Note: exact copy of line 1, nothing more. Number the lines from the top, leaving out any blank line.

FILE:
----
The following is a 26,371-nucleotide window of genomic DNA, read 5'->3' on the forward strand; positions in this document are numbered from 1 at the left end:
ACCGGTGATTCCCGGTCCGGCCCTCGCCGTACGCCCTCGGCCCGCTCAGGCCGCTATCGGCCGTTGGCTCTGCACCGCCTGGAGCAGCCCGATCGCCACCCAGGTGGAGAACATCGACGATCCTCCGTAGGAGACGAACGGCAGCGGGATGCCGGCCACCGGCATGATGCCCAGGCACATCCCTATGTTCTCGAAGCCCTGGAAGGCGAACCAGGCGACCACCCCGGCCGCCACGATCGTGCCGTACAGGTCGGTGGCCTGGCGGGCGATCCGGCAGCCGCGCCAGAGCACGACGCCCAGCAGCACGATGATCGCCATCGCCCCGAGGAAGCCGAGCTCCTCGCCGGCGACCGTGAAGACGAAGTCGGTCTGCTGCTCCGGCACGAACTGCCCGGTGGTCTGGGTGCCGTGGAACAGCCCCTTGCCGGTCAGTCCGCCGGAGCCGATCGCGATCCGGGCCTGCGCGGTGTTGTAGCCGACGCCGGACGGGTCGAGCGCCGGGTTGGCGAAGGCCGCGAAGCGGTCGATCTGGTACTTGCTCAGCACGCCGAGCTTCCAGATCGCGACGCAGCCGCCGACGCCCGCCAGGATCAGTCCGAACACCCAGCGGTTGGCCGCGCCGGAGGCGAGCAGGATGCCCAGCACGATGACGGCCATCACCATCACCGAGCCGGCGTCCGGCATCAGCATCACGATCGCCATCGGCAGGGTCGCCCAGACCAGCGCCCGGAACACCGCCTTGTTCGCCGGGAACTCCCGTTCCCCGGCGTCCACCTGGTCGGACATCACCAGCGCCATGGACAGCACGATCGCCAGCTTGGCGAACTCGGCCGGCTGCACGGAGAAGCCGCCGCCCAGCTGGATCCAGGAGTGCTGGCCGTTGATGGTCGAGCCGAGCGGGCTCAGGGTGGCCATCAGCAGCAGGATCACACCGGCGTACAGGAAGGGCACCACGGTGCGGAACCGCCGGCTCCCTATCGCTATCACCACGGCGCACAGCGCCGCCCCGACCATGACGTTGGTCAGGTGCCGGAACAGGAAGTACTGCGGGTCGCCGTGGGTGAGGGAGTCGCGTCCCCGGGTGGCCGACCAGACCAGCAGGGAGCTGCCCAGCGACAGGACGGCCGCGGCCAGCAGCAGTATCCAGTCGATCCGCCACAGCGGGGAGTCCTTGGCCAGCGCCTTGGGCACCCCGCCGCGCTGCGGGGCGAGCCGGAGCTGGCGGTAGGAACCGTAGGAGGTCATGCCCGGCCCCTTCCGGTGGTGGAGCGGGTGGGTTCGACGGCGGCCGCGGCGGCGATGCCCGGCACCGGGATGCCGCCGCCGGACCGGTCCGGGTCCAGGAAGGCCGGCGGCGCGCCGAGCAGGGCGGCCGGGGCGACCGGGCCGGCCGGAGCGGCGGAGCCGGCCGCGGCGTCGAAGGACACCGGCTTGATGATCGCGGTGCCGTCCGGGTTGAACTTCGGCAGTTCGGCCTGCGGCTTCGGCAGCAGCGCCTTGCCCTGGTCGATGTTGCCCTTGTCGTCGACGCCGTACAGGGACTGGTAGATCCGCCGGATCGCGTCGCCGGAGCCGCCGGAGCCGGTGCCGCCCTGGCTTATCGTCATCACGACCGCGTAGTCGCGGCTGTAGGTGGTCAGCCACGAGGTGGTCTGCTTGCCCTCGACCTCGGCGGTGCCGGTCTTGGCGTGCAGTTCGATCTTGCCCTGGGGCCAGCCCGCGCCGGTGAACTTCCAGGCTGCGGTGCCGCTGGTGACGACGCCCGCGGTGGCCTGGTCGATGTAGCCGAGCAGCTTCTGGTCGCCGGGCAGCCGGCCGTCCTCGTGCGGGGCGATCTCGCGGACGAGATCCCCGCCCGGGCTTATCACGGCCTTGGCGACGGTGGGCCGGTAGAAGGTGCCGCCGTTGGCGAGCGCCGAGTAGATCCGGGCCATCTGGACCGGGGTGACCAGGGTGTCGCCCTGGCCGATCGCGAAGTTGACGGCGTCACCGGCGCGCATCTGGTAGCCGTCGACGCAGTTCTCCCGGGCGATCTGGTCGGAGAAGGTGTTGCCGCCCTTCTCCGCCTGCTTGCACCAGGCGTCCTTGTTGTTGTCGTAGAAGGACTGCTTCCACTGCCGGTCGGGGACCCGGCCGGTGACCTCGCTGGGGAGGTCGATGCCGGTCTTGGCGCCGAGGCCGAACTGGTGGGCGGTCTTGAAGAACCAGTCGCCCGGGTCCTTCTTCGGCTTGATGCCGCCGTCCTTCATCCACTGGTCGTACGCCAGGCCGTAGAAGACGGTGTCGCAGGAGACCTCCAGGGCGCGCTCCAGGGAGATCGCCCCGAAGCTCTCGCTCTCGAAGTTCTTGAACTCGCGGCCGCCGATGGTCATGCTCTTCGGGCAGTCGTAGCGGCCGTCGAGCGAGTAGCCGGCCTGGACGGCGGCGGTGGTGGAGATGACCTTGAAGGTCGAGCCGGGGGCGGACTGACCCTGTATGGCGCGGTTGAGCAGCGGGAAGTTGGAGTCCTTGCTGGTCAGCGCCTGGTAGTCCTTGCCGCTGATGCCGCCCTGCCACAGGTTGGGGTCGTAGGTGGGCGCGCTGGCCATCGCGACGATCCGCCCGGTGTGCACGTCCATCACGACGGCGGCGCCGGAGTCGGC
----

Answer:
The following is a 26,371-nucleotide window of genomic DNA, read 5'->3' on the forward strand; positions in this document are numbered from 1 at the left end: